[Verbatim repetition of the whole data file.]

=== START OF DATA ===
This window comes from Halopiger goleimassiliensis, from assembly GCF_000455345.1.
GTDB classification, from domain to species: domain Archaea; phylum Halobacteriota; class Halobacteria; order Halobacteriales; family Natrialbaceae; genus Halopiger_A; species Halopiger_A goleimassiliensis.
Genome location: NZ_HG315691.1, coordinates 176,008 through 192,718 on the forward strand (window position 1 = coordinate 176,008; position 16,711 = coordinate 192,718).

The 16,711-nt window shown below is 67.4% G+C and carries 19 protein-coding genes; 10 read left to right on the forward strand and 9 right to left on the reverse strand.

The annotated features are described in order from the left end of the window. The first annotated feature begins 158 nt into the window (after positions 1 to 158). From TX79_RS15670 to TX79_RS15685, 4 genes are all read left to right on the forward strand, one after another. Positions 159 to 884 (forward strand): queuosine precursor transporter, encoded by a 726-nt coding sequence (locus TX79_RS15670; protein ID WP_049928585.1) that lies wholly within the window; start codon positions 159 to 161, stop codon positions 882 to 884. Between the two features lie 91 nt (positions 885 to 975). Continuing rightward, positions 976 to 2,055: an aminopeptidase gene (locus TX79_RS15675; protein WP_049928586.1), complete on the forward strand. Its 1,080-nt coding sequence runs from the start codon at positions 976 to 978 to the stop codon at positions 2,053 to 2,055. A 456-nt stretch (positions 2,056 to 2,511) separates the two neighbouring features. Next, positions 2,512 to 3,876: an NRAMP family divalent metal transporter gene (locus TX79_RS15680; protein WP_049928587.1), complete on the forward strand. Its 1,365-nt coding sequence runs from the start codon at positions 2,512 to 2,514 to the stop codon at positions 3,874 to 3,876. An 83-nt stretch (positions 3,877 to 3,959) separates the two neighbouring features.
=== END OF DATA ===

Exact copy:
This window comes from Halopiger goleimassiliensis, from assembly GCF_000455345.1.
GTDB classification, from domain to species: domain Archaea; phylum Halobacteriota; class Halobacteria; order Halobacteriales; family Natrialbaceae; genus Halopiger_A; species Halopiger_A goleimassiliensis.
Genome location: NZ_HG315691.1, coordinates 176,008 through 192,718 on the forward strand (window position 1 = coordinate 176,008; position 16,711 = coordinate 192,718).

The 16,711-nt window shown below is 67.4% G+C and carries 19 protein-coding genes; 10 read left to right on the forward strand and 9 right to left on the reverse strand.

The annotated features are described in order from the left end of the window. The first annotated feature begins 158 nt into the window (after positions 1 to 158). From TX79_RS15670 to TX79_RS15685, 4 genes are all read left to right on the forward strand, one after another. Positions 159 to 884 (forward strand): queuosine precursor transporter, encoded by a 726-nt coding sequence (locus TX79_RS15670; protein ID WP_049928585.1) that lies wholly within the window; start codon positions 159 to 161, stop codon positions 882 to 884. Between the two features lie 91 nt (positions 885 to 975). Continuing rightward, positions 976 to 2,055: an aminopeptidase gene (locus TX79_RS15675; protein WP_049928586.1), complete on the forward strand. Its 1,080-nt coding sequence runs from the start codon at positions 976 to 978 to the stop codon at positions 2,053 to 2,055. A 456-nt stretch (positions 2,056 to 2,511) separates the two neighbouring features. Next, positions 2,512 to 3,876: an NRAMP family divalent metal transporter gene (locus TX79_RS15680; protein WP_049928587.1), complete on the forward strand. Its 1,365-nt coding sequence runs from the start codon at positions 2,512 to 2,514 to the stop codon at positions 3,874 to 3,876. An 83-nt stretch (positions 3,877 to 3,959) separates the two neighbouring features.